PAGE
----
Free prescriptions available to 15 different groups of Britons – are you eligible?

Martin Lewis offers advice on NHS prescriptions

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Currently, prescriptions cost £9.35 per item, and for those with multiple items, and items on a regular basis, costs can quickly rack up. Prescriptions only come with costs in England, as in Northern Ireland, Wales and Scotland, prescriptions are free for all, regardless of circumstances.

Recently, there have been fears free prescriptions for over 60s could be at risk as the Government debates a potential rule change.

It may mean the free prescription age aligns with state pension age, which is currently 66 and rising.

Consequently, many Britons in the affected age group will be worried if they could miss out in the future.

However, over 60s are not the only category of people entitled to a free prescription in England, and there are other groups an individual could fall into.

Other than the over 60s, there are two other groups where free prescriptions are given based on age – under 16s and those between 16 and 18 who are in full-time education.

Those registered disabled and unable to go out, or in receipt of help from someone else could get a free prescription, but they need to have a valid medical exemption certificate.

Also avoiding the charge are disabled individuals who have a war pension exemption certificate.

Pregnant women and women who had a baby in the last 12 months will not have to pay, as long as they have a maternity exemption certificate.

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Other exemptions on charges for prescriptions are available through exemption certificates.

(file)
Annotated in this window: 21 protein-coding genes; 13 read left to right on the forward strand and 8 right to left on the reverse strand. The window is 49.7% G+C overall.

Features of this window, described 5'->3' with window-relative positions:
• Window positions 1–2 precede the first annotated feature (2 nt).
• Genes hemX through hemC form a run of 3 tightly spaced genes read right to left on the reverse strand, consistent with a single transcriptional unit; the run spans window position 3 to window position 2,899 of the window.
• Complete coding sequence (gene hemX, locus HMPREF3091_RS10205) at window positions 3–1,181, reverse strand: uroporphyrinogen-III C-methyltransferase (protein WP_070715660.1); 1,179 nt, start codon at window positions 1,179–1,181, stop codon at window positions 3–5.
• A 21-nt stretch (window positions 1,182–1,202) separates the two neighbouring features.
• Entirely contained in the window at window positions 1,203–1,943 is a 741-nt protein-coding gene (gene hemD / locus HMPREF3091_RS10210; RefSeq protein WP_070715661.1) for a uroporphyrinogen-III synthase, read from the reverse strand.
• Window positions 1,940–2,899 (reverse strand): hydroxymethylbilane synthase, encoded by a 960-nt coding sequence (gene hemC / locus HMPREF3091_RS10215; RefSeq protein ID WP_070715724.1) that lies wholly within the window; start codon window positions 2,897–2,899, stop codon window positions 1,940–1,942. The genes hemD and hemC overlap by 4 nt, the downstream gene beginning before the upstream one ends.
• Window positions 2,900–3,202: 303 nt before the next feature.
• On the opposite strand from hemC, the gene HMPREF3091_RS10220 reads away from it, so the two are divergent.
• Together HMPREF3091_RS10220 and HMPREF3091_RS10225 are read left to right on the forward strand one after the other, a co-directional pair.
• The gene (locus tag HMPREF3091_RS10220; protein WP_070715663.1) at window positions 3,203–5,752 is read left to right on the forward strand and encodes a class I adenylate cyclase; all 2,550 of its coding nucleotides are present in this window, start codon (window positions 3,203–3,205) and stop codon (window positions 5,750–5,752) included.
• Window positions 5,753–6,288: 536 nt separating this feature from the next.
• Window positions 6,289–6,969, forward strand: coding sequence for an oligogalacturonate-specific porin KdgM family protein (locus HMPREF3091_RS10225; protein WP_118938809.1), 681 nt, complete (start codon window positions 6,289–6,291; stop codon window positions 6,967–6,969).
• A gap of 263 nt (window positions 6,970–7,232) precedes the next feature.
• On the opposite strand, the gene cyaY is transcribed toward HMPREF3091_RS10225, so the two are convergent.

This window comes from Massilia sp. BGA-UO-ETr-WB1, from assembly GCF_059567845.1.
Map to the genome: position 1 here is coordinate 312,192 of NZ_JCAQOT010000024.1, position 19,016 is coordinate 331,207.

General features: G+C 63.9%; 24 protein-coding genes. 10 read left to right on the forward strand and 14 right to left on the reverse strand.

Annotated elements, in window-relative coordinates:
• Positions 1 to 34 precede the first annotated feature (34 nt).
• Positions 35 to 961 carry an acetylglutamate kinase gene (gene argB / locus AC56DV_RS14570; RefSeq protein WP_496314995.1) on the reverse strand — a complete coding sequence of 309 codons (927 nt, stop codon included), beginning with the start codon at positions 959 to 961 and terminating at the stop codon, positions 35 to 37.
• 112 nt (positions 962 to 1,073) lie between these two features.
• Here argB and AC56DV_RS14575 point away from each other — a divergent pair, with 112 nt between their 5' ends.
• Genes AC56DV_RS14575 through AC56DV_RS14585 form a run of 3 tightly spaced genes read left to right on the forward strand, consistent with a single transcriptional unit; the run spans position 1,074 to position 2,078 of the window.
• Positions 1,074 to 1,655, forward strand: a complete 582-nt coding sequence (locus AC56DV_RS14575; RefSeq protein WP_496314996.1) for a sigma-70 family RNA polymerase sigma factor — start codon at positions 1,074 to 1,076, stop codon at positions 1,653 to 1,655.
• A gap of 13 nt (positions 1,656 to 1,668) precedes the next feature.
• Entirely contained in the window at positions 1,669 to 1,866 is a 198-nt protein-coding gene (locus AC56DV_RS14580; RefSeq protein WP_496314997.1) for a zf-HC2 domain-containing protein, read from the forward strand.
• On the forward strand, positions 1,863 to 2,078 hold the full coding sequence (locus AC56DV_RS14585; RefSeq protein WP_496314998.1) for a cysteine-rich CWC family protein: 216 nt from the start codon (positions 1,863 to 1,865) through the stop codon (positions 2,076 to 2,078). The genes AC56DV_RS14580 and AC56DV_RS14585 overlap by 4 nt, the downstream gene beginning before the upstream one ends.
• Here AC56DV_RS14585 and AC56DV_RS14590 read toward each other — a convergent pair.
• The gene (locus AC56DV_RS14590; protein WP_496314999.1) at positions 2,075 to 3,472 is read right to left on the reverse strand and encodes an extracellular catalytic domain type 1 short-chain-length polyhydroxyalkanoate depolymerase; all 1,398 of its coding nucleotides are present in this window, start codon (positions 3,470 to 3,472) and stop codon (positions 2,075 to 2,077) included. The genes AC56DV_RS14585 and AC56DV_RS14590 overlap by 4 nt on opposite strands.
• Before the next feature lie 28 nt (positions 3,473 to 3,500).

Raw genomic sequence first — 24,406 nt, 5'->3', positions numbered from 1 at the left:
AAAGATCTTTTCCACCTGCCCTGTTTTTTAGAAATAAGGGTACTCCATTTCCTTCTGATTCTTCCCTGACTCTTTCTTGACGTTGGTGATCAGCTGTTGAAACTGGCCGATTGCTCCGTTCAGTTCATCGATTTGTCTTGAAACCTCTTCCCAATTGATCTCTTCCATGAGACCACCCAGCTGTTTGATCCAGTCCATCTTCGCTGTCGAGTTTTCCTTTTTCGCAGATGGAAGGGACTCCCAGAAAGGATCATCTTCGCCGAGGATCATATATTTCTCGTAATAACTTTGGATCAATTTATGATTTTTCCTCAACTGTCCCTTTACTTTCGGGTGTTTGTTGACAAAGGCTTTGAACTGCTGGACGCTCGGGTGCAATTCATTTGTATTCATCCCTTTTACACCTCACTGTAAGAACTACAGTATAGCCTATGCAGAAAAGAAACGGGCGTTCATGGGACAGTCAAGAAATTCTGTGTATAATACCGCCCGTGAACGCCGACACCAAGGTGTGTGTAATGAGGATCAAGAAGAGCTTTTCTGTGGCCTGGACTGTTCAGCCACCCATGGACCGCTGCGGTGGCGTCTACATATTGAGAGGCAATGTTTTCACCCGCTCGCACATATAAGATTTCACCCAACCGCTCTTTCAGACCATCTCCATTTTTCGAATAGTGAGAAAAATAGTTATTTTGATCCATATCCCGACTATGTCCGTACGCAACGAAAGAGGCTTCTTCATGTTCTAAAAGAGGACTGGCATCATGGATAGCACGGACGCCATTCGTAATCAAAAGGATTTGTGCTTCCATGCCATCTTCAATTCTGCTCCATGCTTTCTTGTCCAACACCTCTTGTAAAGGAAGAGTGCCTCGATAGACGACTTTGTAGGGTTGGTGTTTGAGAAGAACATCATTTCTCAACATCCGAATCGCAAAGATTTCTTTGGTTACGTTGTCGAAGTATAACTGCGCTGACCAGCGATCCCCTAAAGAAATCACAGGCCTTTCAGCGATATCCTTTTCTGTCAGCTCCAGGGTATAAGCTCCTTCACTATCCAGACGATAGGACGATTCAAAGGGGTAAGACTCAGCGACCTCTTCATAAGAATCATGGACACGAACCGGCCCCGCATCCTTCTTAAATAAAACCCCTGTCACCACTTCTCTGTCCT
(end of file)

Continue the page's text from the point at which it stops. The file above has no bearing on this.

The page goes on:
If people have a specified medical condition and a valid medical exemption certificate, they could be eligible for the process known as MedEx.

Similarly, people who have a valid NHS certificate for full assistance with health costs will not have to pay – known as HC2.

Perhaps one of the largest groups of people who could secure a free prescription in England are individuals in receipt of particular benefits.

These are: 

  • Income Support
  • Income-based Jobseeker’s Allowance
  • Income-related Employment and Support Allowance
  • The Guarantee Credit part of Pension Credit
  • Universal Credit – as long as earnings during the last assessment were £435 or less, or £935 or less if the benefit includes an element for a child, or a person has limited work capability.

If a person has a valid NHS tax credits exemption certificate they may be eligible for a free prescription.

This can be gained by those who receive Working Tax Credit with a disability element, or Child Tax Credit, and have income for tax purposes of £15,276 or less.

There is a “simple” way for Britons to check whether they are eligible for a free prescription.

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Individuals can use the eligibility checker on the NHS website, and it is claimed this should take about three minutes to determine. 

A Government spokesperson recently told “Around 90 percent of community prescription items in England are free of charge.

“People don’t pay if they are on a low income, or have certain medical conditions.

“The upper age exemption, 60-years-old, has not changed since 1995 and that is why we have consulted on restoring the link with the state pension age. 

“We are considering the responses carefully and will respond in due course.”

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